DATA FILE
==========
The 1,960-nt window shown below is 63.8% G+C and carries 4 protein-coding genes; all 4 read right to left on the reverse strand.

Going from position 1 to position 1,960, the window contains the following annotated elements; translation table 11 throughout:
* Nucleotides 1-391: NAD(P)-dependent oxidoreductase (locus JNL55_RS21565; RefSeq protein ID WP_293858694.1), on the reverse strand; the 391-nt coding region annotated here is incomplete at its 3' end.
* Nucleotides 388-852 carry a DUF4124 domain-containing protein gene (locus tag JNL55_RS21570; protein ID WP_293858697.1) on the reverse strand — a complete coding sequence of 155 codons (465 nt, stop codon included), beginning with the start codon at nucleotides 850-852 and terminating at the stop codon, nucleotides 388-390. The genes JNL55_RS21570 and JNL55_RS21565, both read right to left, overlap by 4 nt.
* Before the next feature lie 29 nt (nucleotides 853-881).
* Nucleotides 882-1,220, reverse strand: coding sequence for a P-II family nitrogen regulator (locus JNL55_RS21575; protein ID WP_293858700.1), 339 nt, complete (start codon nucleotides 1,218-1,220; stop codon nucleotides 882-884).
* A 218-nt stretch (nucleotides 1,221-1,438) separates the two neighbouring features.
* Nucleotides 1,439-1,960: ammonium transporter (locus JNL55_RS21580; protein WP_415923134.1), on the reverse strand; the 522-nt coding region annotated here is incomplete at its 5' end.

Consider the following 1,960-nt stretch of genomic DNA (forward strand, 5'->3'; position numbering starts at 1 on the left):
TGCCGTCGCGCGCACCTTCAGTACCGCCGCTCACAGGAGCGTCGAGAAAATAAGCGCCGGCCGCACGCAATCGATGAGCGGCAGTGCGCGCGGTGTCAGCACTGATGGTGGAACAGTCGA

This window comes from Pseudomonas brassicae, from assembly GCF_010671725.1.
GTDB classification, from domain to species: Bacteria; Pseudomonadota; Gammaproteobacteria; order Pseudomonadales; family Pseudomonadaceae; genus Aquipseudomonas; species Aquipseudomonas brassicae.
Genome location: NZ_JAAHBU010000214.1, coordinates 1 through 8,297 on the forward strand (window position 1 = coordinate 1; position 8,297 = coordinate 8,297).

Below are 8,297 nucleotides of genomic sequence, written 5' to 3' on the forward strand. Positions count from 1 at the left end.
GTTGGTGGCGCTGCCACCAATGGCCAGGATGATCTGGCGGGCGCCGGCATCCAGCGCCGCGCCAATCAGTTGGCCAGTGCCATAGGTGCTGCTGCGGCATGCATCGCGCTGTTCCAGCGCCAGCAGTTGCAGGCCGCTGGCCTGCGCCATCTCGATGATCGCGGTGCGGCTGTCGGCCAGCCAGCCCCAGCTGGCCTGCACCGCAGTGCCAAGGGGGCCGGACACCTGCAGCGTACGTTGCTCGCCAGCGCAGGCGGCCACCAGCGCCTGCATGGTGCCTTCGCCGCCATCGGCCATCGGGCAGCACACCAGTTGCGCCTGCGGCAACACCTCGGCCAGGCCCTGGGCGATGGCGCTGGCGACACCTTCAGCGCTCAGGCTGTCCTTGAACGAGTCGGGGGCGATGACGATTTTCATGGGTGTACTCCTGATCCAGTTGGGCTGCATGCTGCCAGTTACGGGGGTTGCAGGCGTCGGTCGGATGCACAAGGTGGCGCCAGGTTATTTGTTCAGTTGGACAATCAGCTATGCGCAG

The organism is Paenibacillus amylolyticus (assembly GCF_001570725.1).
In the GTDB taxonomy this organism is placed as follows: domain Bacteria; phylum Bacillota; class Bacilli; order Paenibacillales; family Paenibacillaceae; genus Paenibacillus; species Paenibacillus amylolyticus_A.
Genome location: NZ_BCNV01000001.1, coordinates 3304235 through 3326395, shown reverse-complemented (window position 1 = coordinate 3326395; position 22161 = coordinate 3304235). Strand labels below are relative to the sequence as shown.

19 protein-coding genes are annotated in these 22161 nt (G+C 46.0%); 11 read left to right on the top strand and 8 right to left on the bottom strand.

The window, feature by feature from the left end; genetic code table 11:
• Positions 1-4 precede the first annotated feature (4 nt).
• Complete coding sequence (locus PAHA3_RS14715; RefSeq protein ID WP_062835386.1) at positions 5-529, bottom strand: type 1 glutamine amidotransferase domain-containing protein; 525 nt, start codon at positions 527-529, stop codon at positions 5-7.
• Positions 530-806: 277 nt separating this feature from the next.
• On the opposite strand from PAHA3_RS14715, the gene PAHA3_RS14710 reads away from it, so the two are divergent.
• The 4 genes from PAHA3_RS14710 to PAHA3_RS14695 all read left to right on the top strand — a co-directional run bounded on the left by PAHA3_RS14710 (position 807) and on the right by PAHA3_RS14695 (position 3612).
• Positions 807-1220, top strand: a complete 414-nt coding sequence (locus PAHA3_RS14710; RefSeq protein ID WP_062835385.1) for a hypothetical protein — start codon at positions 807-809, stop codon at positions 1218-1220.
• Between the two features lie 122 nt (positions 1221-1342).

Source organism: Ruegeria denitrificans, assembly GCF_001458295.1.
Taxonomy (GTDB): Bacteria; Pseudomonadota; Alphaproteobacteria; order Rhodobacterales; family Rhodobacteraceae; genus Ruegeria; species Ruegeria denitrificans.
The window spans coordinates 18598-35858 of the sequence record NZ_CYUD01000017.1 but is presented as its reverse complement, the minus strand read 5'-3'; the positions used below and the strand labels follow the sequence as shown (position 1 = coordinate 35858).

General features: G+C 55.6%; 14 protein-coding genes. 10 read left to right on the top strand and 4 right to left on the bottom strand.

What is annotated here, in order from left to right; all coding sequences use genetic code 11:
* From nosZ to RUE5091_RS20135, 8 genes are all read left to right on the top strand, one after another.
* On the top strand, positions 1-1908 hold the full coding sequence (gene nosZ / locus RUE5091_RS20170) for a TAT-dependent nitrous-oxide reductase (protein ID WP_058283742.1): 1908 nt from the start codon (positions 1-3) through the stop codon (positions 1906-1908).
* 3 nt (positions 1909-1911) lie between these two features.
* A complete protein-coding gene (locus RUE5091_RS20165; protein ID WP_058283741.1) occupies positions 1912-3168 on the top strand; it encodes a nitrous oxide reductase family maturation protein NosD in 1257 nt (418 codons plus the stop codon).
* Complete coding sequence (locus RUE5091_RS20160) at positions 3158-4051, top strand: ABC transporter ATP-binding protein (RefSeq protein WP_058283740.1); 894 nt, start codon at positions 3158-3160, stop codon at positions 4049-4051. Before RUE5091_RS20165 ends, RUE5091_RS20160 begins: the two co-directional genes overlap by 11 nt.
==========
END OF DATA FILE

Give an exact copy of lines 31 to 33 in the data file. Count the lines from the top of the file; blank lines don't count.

General features: G+C 55.6%; 14 protein-coding genes. 10 read left to right on the top strand and 4 right to left on the bottom strand.

What is annotated here, in order from left to right; all coding sequences use genetic code 11:
* From nosZ to RUE5091_RS20135, 8 genes are all read left to right on the top strand, one after another.